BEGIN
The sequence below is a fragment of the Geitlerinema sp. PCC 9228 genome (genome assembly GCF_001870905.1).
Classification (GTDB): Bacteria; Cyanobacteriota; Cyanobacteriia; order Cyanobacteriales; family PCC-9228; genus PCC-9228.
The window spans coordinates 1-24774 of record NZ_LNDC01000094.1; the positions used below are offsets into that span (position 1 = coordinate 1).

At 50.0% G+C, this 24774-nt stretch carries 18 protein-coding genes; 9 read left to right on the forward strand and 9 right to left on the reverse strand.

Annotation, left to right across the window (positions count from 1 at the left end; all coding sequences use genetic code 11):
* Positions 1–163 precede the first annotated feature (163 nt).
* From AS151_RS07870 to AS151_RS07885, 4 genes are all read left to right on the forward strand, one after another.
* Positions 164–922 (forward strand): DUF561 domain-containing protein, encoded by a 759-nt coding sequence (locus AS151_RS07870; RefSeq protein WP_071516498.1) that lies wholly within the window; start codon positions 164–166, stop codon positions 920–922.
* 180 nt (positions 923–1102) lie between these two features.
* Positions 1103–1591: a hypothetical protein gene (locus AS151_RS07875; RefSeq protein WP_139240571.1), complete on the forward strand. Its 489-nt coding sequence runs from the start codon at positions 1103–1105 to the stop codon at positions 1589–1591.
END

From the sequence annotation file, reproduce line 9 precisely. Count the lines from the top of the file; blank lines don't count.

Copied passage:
* 180 nt (positions 923–1102) lie between these two features.